Brown, dressed casually in a green sweater, took questions for nearly an hour from more than 20 reporters and photographers who crowded around a large wooden table in his Capitol office. He said despite the political gridlock in the Capitol and the state's annual budget deficits, he is enjoying the intellectual rigor of the job.
"So far it's pretty exhilarating. I mean, I can't tell you how much I like being governor of California," Brown said. "I was telling my wife the other day, 'I like being married, I like living in my house, I like being in Oakland, I like coming to Sacramento to do whatever I have to do here.' So whatever you write or what they do here (in the state Capitol), I'm still going to enjoy it and I will continue at it."
At one point, the governor's Welsh corgi, Sutter, who usually roams the spacious offices where Brown and his staff work, let out a bark from another room as the governor fielded questions.
While Republican critics say the governor squandered his first year, Brown noted that he vetoed a budget he did not find credible, forced deep cuts to state programs to rein in spending, cut the state's $26 billion deficit in half and helped raise California's credit rating.
He also spearheaded a realignment of services from the state level to counties, including a change that is sending thousands of nonviolent offenders to county jails instead of state prisons. He also shifted responsibility for medical care for the elderly and other social programs to counties.
A provision of his tax proposal would permanently shift money from the state budget to counties to help pay for those ongoing costs.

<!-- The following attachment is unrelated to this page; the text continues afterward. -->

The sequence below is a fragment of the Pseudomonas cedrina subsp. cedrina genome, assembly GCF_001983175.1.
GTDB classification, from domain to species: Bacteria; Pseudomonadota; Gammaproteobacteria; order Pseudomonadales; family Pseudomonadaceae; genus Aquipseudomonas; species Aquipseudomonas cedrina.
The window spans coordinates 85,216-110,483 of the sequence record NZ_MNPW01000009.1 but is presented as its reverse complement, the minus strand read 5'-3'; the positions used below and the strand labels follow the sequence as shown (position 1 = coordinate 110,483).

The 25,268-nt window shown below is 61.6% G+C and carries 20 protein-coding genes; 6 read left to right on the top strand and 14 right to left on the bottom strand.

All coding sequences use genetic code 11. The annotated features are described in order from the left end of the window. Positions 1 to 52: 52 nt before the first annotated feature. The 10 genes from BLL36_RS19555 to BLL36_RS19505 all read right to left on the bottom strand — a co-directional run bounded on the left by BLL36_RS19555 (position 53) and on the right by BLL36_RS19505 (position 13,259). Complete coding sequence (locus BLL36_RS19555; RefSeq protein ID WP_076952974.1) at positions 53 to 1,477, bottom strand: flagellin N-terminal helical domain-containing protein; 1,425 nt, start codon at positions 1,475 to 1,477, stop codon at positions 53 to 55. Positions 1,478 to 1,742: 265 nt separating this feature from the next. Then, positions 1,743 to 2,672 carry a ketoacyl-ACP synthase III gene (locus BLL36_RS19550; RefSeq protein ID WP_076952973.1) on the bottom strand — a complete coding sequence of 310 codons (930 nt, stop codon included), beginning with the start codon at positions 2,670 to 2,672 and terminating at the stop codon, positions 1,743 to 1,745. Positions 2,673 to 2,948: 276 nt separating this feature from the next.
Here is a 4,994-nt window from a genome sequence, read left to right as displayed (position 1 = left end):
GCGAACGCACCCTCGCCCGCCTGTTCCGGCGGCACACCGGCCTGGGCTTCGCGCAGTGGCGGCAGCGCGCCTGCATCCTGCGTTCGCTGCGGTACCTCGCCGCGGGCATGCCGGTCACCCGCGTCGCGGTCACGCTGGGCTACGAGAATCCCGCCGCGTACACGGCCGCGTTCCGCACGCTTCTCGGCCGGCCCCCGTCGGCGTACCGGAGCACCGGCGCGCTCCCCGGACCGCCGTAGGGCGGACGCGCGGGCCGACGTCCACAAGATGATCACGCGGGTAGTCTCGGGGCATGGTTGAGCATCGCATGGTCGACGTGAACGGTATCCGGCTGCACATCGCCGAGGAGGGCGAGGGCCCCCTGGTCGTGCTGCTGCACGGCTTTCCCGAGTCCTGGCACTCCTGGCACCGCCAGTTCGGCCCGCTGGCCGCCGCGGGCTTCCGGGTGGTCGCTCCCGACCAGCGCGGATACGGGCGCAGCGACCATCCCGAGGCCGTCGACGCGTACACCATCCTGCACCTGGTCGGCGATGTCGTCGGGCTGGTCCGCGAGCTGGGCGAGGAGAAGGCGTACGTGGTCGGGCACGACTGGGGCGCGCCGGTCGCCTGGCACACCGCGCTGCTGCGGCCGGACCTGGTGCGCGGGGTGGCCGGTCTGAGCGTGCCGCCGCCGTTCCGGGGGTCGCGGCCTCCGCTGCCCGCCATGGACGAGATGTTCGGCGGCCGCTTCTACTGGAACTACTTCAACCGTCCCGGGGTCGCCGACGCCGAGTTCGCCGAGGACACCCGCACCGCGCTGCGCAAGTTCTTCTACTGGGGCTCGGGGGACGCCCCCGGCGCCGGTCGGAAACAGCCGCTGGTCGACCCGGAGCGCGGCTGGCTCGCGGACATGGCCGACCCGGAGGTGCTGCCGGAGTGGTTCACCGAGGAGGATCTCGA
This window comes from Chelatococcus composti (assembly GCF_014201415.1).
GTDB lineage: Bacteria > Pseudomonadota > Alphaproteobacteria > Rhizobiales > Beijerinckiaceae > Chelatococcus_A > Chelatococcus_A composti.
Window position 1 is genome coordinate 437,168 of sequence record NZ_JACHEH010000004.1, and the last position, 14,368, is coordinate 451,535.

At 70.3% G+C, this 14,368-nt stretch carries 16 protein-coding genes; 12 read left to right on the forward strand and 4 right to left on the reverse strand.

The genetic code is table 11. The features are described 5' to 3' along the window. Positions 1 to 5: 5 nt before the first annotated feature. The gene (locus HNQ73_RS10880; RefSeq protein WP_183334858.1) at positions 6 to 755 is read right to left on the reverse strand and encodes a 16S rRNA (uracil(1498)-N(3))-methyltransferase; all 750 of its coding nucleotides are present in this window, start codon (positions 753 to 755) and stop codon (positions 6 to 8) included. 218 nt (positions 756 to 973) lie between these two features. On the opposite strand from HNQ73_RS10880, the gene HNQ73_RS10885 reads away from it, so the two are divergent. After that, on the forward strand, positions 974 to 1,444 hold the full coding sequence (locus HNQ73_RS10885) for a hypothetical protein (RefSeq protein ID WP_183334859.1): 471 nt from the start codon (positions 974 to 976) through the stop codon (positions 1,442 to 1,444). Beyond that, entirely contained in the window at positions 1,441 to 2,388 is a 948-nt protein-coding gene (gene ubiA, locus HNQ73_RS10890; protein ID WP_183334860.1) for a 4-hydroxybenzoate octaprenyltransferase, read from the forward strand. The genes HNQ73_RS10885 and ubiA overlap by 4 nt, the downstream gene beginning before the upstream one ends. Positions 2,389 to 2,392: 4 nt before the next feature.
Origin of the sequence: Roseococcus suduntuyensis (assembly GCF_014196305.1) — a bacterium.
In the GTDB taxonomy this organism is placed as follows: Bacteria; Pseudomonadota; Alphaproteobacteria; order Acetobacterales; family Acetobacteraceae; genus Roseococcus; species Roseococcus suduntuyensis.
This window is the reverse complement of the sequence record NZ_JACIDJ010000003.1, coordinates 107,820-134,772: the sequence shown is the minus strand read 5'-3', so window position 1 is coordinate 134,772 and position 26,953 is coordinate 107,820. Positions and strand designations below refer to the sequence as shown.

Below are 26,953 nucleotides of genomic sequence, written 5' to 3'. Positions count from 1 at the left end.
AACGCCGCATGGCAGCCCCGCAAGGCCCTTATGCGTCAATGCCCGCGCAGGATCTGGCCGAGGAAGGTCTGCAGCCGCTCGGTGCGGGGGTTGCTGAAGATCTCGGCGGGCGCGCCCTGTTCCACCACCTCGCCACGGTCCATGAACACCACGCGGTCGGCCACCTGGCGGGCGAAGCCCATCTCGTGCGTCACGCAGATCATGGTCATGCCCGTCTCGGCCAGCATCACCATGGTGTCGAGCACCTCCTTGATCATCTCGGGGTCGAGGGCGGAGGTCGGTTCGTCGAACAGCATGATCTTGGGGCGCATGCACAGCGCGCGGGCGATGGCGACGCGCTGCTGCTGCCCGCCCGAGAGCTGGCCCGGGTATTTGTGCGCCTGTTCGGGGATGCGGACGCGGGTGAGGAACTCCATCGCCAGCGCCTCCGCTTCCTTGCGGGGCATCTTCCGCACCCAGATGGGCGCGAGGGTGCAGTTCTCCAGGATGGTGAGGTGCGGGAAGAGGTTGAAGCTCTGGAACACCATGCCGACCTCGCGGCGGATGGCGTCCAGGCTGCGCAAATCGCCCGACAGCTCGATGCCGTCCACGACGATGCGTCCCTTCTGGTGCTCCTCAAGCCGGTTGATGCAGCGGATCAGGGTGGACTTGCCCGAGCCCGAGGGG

Brown also offered his view on a host of other issues facing state leaders:
—On the $98 billion proposal for a high-speed rail line throughout the state: "I believe California is a leader. It's a leader in energy, it's a leader in medical research, it's a leader in venture capital, and I'd also like to see it be the leader in high-speed rail. I'm not a 'declinist' that thinks California's in decline."
—On whether he would support pulling the $11 billion water bond off the November ballot: "I'm open to anything that makes sense, and big bond measures are difficult at this point in time, particularly when the ballot will be crowded, and I'll take a look at that. But I don't want to prejudge the water policy." Brown said he will have a comprehensive water policy proposal in 2012.
—On education reform: Brown said he will convene a "panel of thoughtful people on education," with a broad spectrum of views, to discuss how to fix California schools given the state's limited money. "While I want to make things better, I don't want to fall into the trap of reform for the sake of reform. Education is hard sledding. ... There's not a quick fix here."
—On broader tax reform: "There are people who say that services, obviously, are something people ought to look at, but then you look at, 'Do you want to tax cell phones and pilates classes?' You get a very resounding response."
—On his expectations for negotiations with GOP lawmakers, who last spring rejected his proposal to ask voters to raise taxes: "I didn't know exactly, when I started, how the Republicans would respond. I did think that asking voters to vote on a tax was profoundly different than raising a tax. It turned out that those two notions are conflated in the Republican mind, so they cannot vote for that."